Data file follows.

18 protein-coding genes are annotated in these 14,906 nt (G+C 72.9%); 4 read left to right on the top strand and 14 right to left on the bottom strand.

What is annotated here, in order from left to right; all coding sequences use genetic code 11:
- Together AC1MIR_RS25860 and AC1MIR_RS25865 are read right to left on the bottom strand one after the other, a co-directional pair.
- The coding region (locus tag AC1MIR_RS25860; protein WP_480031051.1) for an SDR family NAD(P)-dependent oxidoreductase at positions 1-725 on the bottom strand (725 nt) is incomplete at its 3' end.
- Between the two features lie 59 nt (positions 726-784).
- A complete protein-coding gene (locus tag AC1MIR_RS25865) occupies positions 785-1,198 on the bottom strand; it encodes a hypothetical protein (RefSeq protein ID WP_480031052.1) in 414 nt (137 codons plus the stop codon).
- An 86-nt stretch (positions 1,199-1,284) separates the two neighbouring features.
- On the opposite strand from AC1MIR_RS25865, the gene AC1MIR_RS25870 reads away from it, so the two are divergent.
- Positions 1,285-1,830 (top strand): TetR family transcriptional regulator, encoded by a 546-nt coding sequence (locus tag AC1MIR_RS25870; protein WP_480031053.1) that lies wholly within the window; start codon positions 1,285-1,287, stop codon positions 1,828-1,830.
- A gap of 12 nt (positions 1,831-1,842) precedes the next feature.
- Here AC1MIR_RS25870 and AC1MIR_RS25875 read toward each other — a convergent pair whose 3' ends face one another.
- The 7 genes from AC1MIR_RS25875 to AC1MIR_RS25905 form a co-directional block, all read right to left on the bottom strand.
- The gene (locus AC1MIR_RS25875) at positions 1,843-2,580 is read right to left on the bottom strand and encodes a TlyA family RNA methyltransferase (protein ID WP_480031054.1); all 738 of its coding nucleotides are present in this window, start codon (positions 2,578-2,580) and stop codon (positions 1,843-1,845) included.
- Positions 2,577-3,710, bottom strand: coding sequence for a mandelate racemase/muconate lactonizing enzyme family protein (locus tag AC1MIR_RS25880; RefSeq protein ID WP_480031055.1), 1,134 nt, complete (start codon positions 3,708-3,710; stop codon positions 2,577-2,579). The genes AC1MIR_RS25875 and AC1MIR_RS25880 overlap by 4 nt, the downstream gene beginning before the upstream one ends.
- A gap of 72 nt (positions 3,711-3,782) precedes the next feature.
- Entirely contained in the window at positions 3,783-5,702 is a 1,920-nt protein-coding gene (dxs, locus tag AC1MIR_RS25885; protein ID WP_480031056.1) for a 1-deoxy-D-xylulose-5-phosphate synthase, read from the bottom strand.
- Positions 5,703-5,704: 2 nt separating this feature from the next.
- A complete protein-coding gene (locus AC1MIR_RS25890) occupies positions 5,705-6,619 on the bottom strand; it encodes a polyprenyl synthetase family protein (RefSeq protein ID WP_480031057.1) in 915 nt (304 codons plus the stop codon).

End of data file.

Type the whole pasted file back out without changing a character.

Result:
18 protein-coding genes are annotated in these 14,906 nt (G+C 72.9%); 4 read left to right on the top strand and 14 right to left on the bottom strand.

What is annotated here, in order from left to right; all coding sequences use genetic code 11:
- Together AC1MIR_RS25860 and AC1MIR_RS25865 are read right to left on the bottom strand one after the other, a co-directional pair.
- The coding region (locus tag AC1MIR_RS25860; protein WP_480031051.1) for an SDR family NAD(P)-dependent oxidoreductase at positions 1-725 on the bottom strand (725 nt) is incomplete at its 3' end.
- Between the two features lie 59 nt (positions 726-784).
- A complete protein-coding gene (locus tag AC1MIR_RS25865) occupies positions 785-1,198 on the bottom strand; it encodes a hypothetical protein (RefSeq protein ID WP_480031052.1) in 414 nt (137 codons plus the stop codon).
- An 86-nt stretch (positions 1,199-1,284) separates the two neighbouring features.
- On the opposite strand from AC1MIR_RS25865, the gene AC1MIR_RS25870 reads away from it, so the two are divergent.
- Positions 1,285-1,830 (top strand): TetR family transcriptional regulator, encoded by a 546-nt coding sequence (locus tag AC1MIR_RS25870; protein WP_480031053.1) that lies wholly within the window; start codon positions 1,285-1,287, stop codon positions 1,828-1,830.
- A gap of 12 nt (positions 1,831-1,842) precedes the next feature.
- Here AC1MIR_RS25870 and AC1MIR_RS25875 read toward each other — a convergent pair whose 3' ends face one another.
- The 7 genes from AC1MIR_RS25875 to AC1MIR_RS25905 form a co-directional block, all read right to left on the bottom strand.
- The gene (locus AC1MIR_RS25875) at positions 1,843-2,580 is read right to left on the bottom strand and encodes a TlyA family RNA methyltransferase (protein ID WP_480031054.1); all 738 of its coding nucleotides are present in this window, start codon (positions 2,578-2,580) and stop codon (positions 1,843-1,845) included.
- Positions 2,577-3,710, bottom strand: coding sequence for a mandelate racemase/muconate lactonizing enzyme family protein (locus tag AC1MIR_RS25880; RefSeq protein ID WP_480031055.1), 1,134 nt, complete (start codon positions 3,708-3,710; stop codon positions 2,577-2,579). The genes AC1MIR_RS25875 and AC1MIR_RS25880 overlap by 4 nt, the downstream gene beginning before the upstream one ends.
- A gap of 72 nt (positions 3,711-3,782) precedes the next feature.
- Entirely contained in the window at positions 3,783-5,702 is a 1,920-nt protein-coding gene (dxs, locus tag AC1MIR_RS25885; protein ID WP_480031056.1) for a 1-deoxy-D-xylulose-5-phosphate synthase, read from the bottom strand.
- Positions 5,703-5,704: 2 nt separating this feature from the next.
- A complete protein-coding gene (locus AC1MIR_RS25890) occupies positions 5,705-6,619 on the bottom strand; it encodes a polyprenyl synthetase family protein (RefSeq protein ID WP_480031057.1) in 915 nt (304 codons plus the stop codon).